After announcing the third round of budget cuts a few weeks ago, I received more than 50 e-mails protesting my decision to accept the Budget Oversight Committee’s (BOC) recommendation, slightly amended, that the College reduce support for The New England Review.  Although the BOC proposed that the College cease all financial support of The Review, I elected to give The Review until December 31, 2011 to eliminate its deficit.
I am writing this post to acknowledge the many people who have written to me, and to respond to the concerns they raised in their individual letters.

The message common to virtually every e-mail is not surprising: all who have written point to the great value of The New England Review; the loss of intellectual life that would be felt by its going away; the frailty of literary magazines in general and how none can exist without external support; and how places like Middlebury have some kind of obligation, moral and otherwise, to continue their support of such publications in the name of supporting the arts and intellectual discourse.
I agree fully with the first three items above, but not necessarily the last.  That is why I decided to give The Review an additional two-plus years to consider how it might garner greater financial support beyond the subsidy it now receives from Middlebury College.  Given current financial circumstances, which none of the e-mailers seemed willing to confront, I find asking families who are paying $50,000/year in comprehensive fees to, in effect, subsidize a literary magazine that serves a very small slice of the general population and is known only to a handful of Middlebury students, a very hard sell.  That some e-mails mention how several universities, with far deeper pockets than Middlebury, have closed down literary magazines in better economic times should mean something to those who insist that Middlebury continue to subsidize The New England Review.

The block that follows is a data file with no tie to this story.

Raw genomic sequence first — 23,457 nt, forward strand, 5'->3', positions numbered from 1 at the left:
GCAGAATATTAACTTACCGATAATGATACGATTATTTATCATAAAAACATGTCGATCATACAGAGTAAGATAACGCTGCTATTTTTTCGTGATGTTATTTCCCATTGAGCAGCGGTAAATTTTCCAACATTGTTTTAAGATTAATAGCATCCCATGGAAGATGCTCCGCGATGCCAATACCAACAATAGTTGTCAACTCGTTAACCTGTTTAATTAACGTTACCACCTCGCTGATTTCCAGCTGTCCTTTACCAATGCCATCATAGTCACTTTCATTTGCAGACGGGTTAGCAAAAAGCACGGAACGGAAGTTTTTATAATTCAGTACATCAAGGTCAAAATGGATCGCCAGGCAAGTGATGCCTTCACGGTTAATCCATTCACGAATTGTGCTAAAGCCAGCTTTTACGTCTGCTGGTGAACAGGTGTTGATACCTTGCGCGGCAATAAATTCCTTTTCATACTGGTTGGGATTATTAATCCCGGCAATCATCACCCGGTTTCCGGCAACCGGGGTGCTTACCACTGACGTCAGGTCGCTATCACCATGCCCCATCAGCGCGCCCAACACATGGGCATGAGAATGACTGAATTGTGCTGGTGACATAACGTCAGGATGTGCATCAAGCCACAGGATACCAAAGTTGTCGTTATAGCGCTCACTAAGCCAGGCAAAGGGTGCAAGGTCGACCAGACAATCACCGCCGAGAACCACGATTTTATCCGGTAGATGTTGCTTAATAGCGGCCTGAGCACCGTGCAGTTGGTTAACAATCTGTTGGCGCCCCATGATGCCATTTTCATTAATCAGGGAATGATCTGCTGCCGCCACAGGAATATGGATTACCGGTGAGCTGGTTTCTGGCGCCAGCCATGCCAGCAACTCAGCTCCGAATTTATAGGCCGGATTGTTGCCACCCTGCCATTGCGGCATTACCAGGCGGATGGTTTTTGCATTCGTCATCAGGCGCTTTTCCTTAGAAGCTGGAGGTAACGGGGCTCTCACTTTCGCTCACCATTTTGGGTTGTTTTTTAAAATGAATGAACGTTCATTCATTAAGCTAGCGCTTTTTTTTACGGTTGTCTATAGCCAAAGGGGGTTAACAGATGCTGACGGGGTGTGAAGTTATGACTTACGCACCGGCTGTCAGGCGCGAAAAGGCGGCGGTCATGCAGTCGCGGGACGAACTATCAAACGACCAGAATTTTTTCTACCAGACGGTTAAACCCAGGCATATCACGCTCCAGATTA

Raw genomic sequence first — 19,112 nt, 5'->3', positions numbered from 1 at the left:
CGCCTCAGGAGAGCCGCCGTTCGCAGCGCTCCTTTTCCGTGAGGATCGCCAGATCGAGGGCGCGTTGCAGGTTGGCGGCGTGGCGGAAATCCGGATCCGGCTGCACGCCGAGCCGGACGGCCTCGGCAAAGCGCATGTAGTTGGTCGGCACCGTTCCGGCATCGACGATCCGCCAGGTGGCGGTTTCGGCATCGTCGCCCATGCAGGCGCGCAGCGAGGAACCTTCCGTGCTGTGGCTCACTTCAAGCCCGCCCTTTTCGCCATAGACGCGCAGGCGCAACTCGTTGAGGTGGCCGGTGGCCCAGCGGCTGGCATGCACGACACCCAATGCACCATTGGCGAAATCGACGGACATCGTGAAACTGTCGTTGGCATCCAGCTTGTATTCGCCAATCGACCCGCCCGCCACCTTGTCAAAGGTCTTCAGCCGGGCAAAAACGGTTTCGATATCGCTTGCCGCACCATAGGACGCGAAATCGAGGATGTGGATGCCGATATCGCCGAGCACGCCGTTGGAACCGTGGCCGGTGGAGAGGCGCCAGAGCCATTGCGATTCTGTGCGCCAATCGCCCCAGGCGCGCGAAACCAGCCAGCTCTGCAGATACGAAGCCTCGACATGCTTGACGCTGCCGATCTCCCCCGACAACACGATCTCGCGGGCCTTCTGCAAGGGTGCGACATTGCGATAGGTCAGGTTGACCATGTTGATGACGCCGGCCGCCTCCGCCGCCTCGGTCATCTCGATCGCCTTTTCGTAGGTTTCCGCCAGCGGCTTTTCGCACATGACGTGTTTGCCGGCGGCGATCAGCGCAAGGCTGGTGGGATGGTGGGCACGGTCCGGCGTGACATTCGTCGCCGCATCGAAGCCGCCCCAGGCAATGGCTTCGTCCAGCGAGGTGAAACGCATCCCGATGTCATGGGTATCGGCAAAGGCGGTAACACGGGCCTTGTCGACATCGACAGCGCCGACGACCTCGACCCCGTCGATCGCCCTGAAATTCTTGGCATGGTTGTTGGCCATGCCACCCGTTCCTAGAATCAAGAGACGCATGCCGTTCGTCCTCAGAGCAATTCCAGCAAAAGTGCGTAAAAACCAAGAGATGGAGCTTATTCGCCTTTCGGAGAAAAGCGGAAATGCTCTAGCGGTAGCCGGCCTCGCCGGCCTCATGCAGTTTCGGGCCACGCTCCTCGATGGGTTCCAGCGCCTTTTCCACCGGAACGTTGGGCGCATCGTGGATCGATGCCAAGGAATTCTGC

I am a fan of The Review, and have been for many years.  But as president of this liberal arts college, I also have a responsibility to the students, faculty, staff, and the generous supporters of the College.  In contrast to the small number of people who have published in the NER or read it regularly, I must consider how our institution will weather the current financial challenges and, first and foremost, preserve what is most central to our students’ education.  Perhaps it is normal to pronounce that “no literary magazine breaks even; all require subsidies,” as many e-mailers claimed.  However, it seems unreasonable, indeed illogical, to expect an undergraduate liberal arts college to provide those subsidies when there is little direct benefit to the students who are covering the costs of operation.  This is not to say The Review is not excellent, valuable, or worth preserving.  It surely is.  It simply cannot continue operating as it has, and my hope is that by increasing subscriptions and sponsorships (gifts), plus exploring whether there are alternatives to the current (and expensive) method of production, it will be able to operate without such a significant subsidy.  I should add that, to my knowledge, not a single individual who has written in protest of the College’s decision has contributed financially to help subsidize The Review.
We are committed to assisting editor and colleague Stephen Donadio find ways to increase revenues and reduce costs so The Review can continue to publish the high quality writing it has for the past thirty years.  And, of course, I am interested in any suggestions you may have for bolstering The Review’s revenues or reducing its operating costs.

I close by providing a link to an article that appeared in The Chronicle of Higher Education, just as I was completing this post.  An interesting read, and certainly germane to the issue we are facing with The Review.

UPDATE: I have received e-mails letting me know that at least two individuals have made contributions on behalf of the NER since information about the financial situation became public.  We thank those who have made contributions and hope others will do the same and also become subscribers to the magazine.

I have a guest post on MiddBlog, asking students if we should change the College’s planned breakfast venues next year so that Atwater Dining could offer a continental breakfast.

Students: if you are interested in weighing in, please go to Middblog.